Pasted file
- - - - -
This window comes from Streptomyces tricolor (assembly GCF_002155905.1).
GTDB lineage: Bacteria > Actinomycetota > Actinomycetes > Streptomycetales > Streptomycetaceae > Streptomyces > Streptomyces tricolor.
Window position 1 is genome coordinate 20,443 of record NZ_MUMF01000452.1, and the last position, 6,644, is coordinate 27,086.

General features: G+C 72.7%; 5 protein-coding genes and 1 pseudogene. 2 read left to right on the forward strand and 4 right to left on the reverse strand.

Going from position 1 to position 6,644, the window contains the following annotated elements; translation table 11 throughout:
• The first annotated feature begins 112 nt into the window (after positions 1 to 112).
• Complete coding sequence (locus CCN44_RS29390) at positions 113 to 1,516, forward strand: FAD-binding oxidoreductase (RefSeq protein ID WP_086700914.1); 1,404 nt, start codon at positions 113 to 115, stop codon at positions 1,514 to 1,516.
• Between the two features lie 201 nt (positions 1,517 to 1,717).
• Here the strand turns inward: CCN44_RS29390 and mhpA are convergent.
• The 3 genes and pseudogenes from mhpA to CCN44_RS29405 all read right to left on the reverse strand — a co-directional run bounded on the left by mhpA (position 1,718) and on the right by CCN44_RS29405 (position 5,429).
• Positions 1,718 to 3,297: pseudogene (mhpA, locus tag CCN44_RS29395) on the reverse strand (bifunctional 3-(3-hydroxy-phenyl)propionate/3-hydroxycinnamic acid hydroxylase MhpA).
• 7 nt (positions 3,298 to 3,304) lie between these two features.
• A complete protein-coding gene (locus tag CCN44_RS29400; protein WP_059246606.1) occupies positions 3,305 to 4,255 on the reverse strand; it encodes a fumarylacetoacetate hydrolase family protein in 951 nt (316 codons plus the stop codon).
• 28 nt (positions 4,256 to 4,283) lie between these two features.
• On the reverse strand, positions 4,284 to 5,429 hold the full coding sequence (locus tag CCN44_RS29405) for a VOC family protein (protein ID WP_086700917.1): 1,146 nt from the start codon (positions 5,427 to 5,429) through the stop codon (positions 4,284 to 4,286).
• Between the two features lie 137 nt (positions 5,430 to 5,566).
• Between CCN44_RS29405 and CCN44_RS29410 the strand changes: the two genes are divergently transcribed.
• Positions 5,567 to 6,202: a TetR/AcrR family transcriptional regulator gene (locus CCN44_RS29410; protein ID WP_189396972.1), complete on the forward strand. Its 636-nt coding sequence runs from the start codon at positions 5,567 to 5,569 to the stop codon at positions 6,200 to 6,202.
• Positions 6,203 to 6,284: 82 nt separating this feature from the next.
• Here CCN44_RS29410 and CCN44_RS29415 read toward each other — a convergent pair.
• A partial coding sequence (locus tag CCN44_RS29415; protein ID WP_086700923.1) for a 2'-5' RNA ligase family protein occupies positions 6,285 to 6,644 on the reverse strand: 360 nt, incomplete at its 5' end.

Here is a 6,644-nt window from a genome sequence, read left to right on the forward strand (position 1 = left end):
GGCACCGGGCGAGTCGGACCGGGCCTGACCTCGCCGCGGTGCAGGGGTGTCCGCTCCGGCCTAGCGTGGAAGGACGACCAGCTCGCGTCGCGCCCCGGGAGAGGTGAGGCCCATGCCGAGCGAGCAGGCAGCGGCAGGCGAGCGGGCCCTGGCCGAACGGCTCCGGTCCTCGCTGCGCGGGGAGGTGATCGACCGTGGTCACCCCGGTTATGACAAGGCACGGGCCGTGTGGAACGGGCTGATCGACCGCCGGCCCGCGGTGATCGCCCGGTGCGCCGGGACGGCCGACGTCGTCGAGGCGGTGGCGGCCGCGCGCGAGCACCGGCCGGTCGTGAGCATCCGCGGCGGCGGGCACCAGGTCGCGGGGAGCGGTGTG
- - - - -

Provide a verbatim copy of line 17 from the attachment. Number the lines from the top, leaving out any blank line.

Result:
• Between CCN44_RS29405 and CCN44_RS29410 the strand changes: the two genes are divergently transcribed.